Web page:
Given the grand jury's operational separateness from its constituting court, it should come as no surprise that we [504 U.S. 36, 50] have been reluctant to invoke the judicial supervisory power as a basis for prescribing modes of grand jury procedure. Over the years, we have received many requests to exercise supervision over the grand jury's evidence-taking process, but we have refused them all, including some more appealing than the one presented today. In United States v. Calandra, supra, a grand jury witness faced questions that were allegedly based upon physical evidence the Government had obtained through a violation of the Fourth Amendment; we rejected the proposal that the exclusionary rule be extended to grand jury proceedings, because of "the potential injury to the historic role and functions of the grand jury." 414 U.S., at 349 . In Costello v. United States, 350 U.S. 359 (1956), we declined to enforce the hearsay rule in grand jury proceedings, since that "would run counter to the whole history of the grand jury institution, in which laymen conduct their inquiries unfettered by technical rules." Id., at 364.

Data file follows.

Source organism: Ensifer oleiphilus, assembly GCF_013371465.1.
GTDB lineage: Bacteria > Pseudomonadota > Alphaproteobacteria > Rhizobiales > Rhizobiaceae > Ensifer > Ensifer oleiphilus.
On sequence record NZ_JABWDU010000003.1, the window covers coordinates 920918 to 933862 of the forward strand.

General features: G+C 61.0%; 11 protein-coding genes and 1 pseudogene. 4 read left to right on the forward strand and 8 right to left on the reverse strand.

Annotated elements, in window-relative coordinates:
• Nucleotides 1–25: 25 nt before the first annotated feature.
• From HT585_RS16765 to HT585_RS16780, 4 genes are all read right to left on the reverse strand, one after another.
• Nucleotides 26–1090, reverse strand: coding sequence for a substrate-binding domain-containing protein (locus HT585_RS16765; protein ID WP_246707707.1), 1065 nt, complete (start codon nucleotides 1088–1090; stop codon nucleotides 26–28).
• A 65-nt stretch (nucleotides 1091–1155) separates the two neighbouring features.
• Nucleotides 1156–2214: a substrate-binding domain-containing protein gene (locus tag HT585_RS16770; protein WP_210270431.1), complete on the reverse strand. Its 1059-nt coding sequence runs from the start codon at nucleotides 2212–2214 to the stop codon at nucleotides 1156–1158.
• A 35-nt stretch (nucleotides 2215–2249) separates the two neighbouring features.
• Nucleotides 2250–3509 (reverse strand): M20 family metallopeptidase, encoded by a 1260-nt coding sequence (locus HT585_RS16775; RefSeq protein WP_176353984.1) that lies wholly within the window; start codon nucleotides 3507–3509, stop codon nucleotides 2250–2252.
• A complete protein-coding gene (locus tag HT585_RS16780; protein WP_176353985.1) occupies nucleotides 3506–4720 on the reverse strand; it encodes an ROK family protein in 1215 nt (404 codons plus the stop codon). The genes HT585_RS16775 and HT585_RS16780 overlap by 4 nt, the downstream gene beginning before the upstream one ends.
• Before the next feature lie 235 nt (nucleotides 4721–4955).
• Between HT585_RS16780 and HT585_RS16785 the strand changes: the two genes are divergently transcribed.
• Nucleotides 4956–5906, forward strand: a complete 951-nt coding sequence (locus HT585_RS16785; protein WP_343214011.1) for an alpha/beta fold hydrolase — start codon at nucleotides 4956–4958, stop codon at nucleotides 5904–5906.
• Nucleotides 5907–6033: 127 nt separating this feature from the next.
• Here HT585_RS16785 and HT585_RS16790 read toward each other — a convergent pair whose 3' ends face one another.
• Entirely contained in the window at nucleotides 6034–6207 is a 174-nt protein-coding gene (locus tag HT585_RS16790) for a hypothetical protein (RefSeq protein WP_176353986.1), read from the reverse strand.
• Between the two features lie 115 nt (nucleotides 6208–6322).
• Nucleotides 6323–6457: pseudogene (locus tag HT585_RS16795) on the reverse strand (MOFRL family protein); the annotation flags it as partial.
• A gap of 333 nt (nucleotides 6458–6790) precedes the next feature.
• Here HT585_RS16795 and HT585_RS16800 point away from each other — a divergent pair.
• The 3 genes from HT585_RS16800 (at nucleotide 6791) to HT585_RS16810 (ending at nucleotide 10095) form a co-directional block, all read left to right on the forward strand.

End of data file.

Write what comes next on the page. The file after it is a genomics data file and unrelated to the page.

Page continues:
These authorities suggest that any power federal courts may have to fashion, on their own initiative, rules of grand jury procedure is a very limited one, not remotely comparable to the power they maintain over their own proceedings. See United States v. Chanen, 549 F.2d, at 1313. It certainly would not permit judicial reshaping of the grand jury institution, substantially altering the traditional relationships between the prosecutor, the constituting court, and the grand jury itself. Cf., e.g., United States v. Payner, 447 U.S. 727, 736 (1980) (supervisory power may not be applied to permit defendant to invoke third party's Fourth Amendment rights); see generally Beale, Reconsidering Supervisory Power in Criminal Cases: Constitutional and Statutory Limits on the Authority of the Federal Courts, 84 Colum.L.Rev. 1433, 1490-1494, 1522 (1984). As we proceed to discuss, that would be the consequence of the proposed rule here. [504 U.S. 36, 51]